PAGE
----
A new chapter has been unveiled in the fight against HIV. According to CNN.com, doctors said this discovery occurred by accident. A newborn baby in Mississippi who was diagnosed with AIDS was given high doses of three antiretroviral drugs 30 hours after delivery. Doctors knew the mother was HIV positive and had administered the drugs in order to try controlling the virus. And two years later there has been no sign of HIV in the toddler’s blood.
This is the first child who is known to be cured from HIV; according to researchers, they believe that early intervention with the antiretroviral drugs was a key to the outcome. The unidentified toddler was born to an HIV positive mother who received no prenatal care, and was herself not diagnosed as HIV positive until just after delivery.
According to Pediatric HIV specialist Dr. Hannah Gay at the University of Mississippi Center, “We didn’t have the opportunity to treat the mother during the pregnancy as we would like to be able to prevent transmission in the baby.” Once it was determined the mother was HIV positive, Dr. Gay right away administered infant antiretroviral drugs upon the baby’s delivery in order to control the HIV infection. A couple of days later, it was confirmed the child was HIV positive, and the baby was probably affected in the womb. The child was on antiretroviral drugs for about 15 months, until her mother stopped administering drugs for an unknown reason. Health officials had to intervene in order to administer the drugs in the child.
According to researchers it is important to treat HIV positive mothers early because they can pass antibodies on to their children. Newborns are considered high risk if mothers are not under control or if the mother is found to be HIV positive right before delivery. In most cases infants are given antiviral drugs at preventative doses for six weeks to prevent infection, and then start therapy when HIV is diagnosed.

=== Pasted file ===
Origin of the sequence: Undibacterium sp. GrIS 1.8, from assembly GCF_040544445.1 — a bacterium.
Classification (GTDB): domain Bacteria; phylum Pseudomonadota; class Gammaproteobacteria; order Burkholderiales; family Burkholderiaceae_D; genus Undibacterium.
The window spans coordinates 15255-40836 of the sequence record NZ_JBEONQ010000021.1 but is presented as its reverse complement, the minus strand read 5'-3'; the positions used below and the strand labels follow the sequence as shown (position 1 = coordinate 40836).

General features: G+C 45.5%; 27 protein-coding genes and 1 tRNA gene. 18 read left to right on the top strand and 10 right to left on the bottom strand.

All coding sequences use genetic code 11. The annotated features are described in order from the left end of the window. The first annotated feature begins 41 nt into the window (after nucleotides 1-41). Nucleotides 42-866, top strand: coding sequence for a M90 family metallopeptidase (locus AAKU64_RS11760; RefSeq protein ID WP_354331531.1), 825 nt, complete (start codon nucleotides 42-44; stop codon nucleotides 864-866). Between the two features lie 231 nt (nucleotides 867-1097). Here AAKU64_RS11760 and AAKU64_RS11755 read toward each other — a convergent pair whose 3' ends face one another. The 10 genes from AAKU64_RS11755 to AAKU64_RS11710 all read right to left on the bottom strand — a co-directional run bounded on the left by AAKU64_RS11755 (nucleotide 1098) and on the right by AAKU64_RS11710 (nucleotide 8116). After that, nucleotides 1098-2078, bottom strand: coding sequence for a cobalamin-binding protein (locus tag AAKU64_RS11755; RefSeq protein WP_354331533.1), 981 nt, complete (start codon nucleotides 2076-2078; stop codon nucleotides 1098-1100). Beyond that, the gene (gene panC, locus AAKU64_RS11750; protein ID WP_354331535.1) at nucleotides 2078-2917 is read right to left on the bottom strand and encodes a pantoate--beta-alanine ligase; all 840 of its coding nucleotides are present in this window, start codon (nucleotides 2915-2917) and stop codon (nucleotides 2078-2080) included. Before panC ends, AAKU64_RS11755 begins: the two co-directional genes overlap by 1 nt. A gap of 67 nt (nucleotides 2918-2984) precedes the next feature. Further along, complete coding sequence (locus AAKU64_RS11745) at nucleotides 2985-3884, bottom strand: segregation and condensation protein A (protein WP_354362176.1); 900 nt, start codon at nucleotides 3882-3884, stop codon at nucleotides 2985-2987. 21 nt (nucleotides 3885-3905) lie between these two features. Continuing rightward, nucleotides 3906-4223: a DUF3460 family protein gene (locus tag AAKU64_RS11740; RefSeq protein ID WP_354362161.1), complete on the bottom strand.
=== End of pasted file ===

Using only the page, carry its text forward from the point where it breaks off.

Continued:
The child was given antiretroviral medication (ART) upon delivery. This drug is a combination of at least three drugs that suppress the virus, helping it to stop the progression of the disease. The drug does not help to kill the virus. Various tests showed the viruses in the child’s blood continually decreased and reached undetectable levels by 29 days of treatment. Many doctors believe that, “Early treatment led to the infant’s cure.” Many doctors also believe that, “The antiviral treatment was administered right away after birth; this may help to clear the virus and fulfill remission without having to take lifelong treatments.” Many doctors and researchers are fascinated by this case, and they hope to do further studies which can show effective treatment or therapy with similar outcome.
It is amazing to see how a toddler was completely cured from HIV. HIV is a virus in which many people are diagnosed with and unfortunately there has been no known cure. Though researchers and doctors are doing further research, the sign for a cure might come from early intervention of the patient and the antiretroviral medication that was used. The earlier the patient is treated for HIV, the faster the virus can slow down. More research should be done on the ART medication that was used on this toddler; there may be something in that drug that causes the virus to be suppressed. This case can give a light of hope to those who are trying to find a cure to the virus.